Paper money – once so ubiquitous that shifting hefty amounts of it required several armoured vehicles that were nevertheless extremely vulnerable to a certain criminal element; no British TV cop series of the 70s was complete without at least one episode devoted to a ‘blag’, most of which were inspired by endless and regular real-life robberies that were inevitable when all money was physical and banks and businesses had no other way of transferring cash from A to B. Everyone carried a purse or wallet stuffed with paper as opposed to cards back before the ‘invisible money’ that constitutes so many transactions today became the norm. In many respects, it is the old-school appeal of paper money that now renders it almost quaint or, dare I say it, kitsch.
A new £5 note goes into circulation today. Not only does it have a new face gracing the flipside of Her Majesty – Sir Winston Churchill – but it is also smaller than the current model and comes in a new format; no longer bog-standard paper, but polymer. Polymer is a form of plastic that has been introduced in order to give the new fiver a lifespan longer than that commonly associated with the usual paper banknote, particularly the £5. The average fiver has just less than two years in circulation before being withdrawn and reissued, probably because it’s the most used of all the banknotes; during that period, it will be exchanged approximately 258 times. Tenners last slightly longer, around three years; just fewer than six is the average for £20 notes, whereas that rare beast the £50 note is estimated to last about 40 years. When polymer eventually becomes the standard material of which British banknotes are made, the lifecycle of the £50 note is expected to stretch to a century.
Anyone old enough to remember the old £1 note might recall the final incarnation of it, introduced in 1978; Sir Isaac Newton was on the reverse, the one and only time the lowest denomination note featured anyone other than the Queen. Considerably smaller than its predecessor – in fact, closer in size to the pre-decimal Ten Bob note – it was finally withdrawn from circulation ten years after its introduction, succeeded by the pound coin. I remember cursing the change when I lost one of the first pound coins to find itself in my wallet, surmising I’d dropped it on the soft carpet of a book shop once I realised it was gone; my theory at the time was that I’d never have lost a pound note in the same way. Possibly true, but I think I was also mourning the loss of the first banknote to vanish in my lifetime – the first banknote I had regular access to when even a fiver had a magical aura around it, the first banknote that would occasionally appear in birthday cards from generous relatives. I even preserved one in a plastic folder just before it disappeared for good. If it had been made of polymer, perhaps it might still be with us.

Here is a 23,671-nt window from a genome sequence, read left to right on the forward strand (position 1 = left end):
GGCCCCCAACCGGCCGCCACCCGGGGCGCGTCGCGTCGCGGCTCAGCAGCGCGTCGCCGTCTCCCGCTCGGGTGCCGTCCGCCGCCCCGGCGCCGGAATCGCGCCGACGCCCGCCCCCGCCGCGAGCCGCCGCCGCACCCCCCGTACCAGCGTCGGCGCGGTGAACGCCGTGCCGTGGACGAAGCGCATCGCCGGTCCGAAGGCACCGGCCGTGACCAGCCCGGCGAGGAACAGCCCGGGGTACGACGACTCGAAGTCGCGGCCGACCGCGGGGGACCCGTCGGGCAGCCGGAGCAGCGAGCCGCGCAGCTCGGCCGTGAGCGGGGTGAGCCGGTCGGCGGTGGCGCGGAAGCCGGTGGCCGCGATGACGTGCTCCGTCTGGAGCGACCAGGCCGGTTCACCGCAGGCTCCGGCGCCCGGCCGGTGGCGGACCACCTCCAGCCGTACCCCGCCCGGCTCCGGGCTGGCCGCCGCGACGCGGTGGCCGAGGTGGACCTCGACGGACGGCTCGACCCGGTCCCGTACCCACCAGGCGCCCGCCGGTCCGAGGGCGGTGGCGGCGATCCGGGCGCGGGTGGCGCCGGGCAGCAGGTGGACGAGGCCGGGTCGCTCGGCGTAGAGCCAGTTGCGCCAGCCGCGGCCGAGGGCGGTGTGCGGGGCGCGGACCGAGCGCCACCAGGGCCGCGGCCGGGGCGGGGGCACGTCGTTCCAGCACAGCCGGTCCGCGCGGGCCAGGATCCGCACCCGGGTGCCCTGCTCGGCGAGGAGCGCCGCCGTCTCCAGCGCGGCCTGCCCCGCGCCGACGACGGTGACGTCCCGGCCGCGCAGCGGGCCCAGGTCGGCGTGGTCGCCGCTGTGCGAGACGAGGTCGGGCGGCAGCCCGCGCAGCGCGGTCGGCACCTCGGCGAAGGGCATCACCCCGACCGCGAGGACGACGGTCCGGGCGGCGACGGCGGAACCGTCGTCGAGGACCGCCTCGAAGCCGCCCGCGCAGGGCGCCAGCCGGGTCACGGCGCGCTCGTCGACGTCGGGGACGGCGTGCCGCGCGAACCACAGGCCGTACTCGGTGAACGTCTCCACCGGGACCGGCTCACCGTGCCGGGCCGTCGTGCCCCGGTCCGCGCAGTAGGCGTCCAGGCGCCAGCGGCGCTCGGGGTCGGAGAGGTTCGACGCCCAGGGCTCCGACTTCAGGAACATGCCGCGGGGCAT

The need to upgrade and update banknotes in terms of design and the materials from which they’re made is a relatively recent development. As an iconic aesthetic object, the banknote has come on in leaps and bounds from the centuries when it was little more than a piece of paper with a fancy script printed upon it. The monarch’s face has only been seen on notes since 1960, though her presence is exclusive to Bank of England notes issued in England and Wales; she is noticeably absent from those issued in Scotland and Northern Ireland – though most of us in this part of the UK would find it hard to imagine such an absence. Prior to the debut of Brenda on the banknote, this aspect of the currency was a fairly anonymous-looking article. As for Great British cultural figures on the flipside, they’re an even more recent innovation.
The first non-Royal face to feature on a Bank of England note was William Shakespeare, who debuted on the £20 note on the eve of decimalisation in 1970; he held the spot for a record-breaking 23 years until finally replaced by Michael Faraday, whose decade on the note was ended by Elgar. The composer made way for the current star Adam Smith at the beginning of the 2010s, though the Scottish economist himself will be superseded by JMW Turner around 2020.
The two that stand out from childhood for me were – tellingly – on lower denomination notes, and a pair that also had a lengthy run: the Duke of Wellington and Florence Nightingale. Appearing on the £5 (from 1971) and the £10 (from 1975), these nineteenth century giants enjoyed a couple of decades on the reverse of their respective notes and became so associated with them that it was difficult to envisage anyone else in their place. But Wellington was succeeded by George Stephenson and Elizabeth Fry, whilst Nightingale was replaced by Dickens and then Darwin.
The ludicrous storm that broke when the campaign to get the face of Jane Austen on the flipside of the tenner was announced as a success unleashed some extraordinary vile bile online, which either proves a) There are a lot of nasty bastards out there; b) There are even more out there who are too thick to read books with the kind of superlative wit and expert study of human nature that Austen mastered; or c) People still care passionately about their paper money. It’d be nice to think the third of those options was the case, but I imagine the unpleasant furore probably owes more to the first two. Having said that, I have a feeling people do still care about paper money.
Whilst those with a vested interest in the alternatives are forever predicting the demise of paper money, it nevertheless soldiers on and the arrival of a new and apparently more durable version suggests it will be with us for some time to come. And I for one am quite happy with that; there’s still nothing quite like that crispy note in your hand to make you feel like you’ve won the Pools – even if you haven’t.
© The Editor